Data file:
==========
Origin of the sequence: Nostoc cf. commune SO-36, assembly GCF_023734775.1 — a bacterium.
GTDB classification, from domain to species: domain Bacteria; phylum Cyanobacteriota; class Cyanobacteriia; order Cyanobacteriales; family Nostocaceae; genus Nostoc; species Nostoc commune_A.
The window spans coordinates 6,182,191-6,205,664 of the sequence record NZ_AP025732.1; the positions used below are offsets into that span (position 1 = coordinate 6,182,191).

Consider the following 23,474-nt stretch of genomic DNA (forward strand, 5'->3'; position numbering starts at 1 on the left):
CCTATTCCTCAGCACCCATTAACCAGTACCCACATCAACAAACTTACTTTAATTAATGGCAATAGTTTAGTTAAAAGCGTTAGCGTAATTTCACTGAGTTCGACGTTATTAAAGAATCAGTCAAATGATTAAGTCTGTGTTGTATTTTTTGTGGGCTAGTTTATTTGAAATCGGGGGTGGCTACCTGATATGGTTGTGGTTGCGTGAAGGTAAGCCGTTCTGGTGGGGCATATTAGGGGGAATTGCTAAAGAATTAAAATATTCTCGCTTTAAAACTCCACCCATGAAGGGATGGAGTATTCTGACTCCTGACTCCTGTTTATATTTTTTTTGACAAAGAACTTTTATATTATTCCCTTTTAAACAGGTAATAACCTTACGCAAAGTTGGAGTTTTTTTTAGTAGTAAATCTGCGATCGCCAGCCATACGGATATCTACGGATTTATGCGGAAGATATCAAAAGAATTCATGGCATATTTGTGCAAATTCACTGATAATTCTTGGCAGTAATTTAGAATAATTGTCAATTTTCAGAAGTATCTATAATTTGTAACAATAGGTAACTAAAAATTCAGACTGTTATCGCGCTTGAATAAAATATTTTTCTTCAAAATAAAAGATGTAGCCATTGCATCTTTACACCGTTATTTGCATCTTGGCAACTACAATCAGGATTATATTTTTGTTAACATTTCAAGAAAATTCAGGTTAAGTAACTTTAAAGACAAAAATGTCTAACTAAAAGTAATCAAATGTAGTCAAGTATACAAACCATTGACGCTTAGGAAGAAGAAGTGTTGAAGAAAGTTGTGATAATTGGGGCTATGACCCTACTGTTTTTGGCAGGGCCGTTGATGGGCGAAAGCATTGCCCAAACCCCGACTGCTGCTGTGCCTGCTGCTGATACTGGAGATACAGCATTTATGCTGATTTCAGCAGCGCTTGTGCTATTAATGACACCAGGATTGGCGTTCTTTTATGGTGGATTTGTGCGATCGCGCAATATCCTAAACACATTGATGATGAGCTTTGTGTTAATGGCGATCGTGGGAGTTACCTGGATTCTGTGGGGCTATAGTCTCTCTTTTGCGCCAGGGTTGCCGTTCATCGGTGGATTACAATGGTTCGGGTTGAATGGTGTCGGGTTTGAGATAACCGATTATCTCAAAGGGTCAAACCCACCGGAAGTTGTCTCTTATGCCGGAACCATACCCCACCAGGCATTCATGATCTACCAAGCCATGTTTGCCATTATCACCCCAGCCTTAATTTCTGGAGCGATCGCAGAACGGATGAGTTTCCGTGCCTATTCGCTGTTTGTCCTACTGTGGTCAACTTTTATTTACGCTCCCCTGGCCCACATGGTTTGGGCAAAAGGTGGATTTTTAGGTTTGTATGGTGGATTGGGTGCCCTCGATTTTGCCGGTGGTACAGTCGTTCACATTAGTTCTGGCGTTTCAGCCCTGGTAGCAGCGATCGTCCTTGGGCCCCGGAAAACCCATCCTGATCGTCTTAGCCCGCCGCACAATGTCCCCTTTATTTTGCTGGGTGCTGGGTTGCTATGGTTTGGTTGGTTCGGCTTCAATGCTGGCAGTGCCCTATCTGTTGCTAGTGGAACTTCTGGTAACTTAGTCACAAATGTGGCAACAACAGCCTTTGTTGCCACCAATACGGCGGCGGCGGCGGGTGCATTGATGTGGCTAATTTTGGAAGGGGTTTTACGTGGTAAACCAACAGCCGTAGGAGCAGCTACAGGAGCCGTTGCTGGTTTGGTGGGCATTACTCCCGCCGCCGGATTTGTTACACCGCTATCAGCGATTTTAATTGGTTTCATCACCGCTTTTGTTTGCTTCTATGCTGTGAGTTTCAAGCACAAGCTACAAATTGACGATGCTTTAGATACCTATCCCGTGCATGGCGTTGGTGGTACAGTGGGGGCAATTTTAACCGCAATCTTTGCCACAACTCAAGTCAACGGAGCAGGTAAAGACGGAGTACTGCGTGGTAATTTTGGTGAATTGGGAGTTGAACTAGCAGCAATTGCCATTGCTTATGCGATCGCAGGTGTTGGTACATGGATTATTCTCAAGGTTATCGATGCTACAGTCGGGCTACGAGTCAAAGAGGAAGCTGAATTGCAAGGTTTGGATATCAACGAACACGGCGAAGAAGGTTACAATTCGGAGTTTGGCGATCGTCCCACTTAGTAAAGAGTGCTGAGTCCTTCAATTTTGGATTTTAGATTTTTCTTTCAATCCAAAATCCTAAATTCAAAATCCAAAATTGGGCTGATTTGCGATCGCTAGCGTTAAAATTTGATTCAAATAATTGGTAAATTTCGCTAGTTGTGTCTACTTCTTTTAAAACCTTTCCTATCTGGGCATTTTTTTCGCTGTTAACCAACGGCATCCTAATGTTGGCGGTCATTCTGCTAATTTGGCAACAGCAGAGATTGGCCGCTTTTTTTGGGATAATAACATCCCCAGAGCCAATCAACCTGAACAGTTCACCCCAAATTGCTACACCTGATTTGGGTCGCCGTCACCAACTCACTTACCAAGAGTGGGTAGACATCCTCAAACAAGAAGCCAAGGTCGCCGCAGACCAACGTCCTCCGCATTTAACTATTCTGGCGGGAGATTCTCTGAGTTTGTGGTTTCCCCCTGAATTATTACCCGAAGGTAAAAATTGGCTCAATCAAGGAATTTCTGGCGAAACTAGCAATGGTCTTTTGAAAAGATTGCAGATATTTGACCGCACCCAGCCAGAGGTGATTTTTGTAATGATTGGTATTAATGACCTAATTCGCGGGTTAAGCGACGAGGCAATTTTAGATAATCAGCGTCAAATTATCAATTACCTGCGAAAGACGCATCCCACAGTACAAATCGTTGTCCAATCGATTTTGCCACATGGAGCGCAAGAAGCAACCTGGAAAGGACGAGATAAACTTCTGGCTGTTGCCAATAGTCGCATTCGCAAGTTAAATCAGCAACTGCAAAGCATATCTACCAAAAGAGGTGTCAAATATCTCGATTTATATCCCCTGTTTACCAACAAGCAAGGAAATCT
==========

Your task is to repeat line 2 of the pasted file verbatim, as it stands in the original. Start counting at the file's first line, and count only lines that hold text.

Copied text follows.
GTDB classification, from domain to species: domain Bacteria; phylum Cyanobacteriota; class Cyanobacteriia; order Cyanobacteriales; family Nostocaceae; genus Nostoc; species Nostoc commune_A.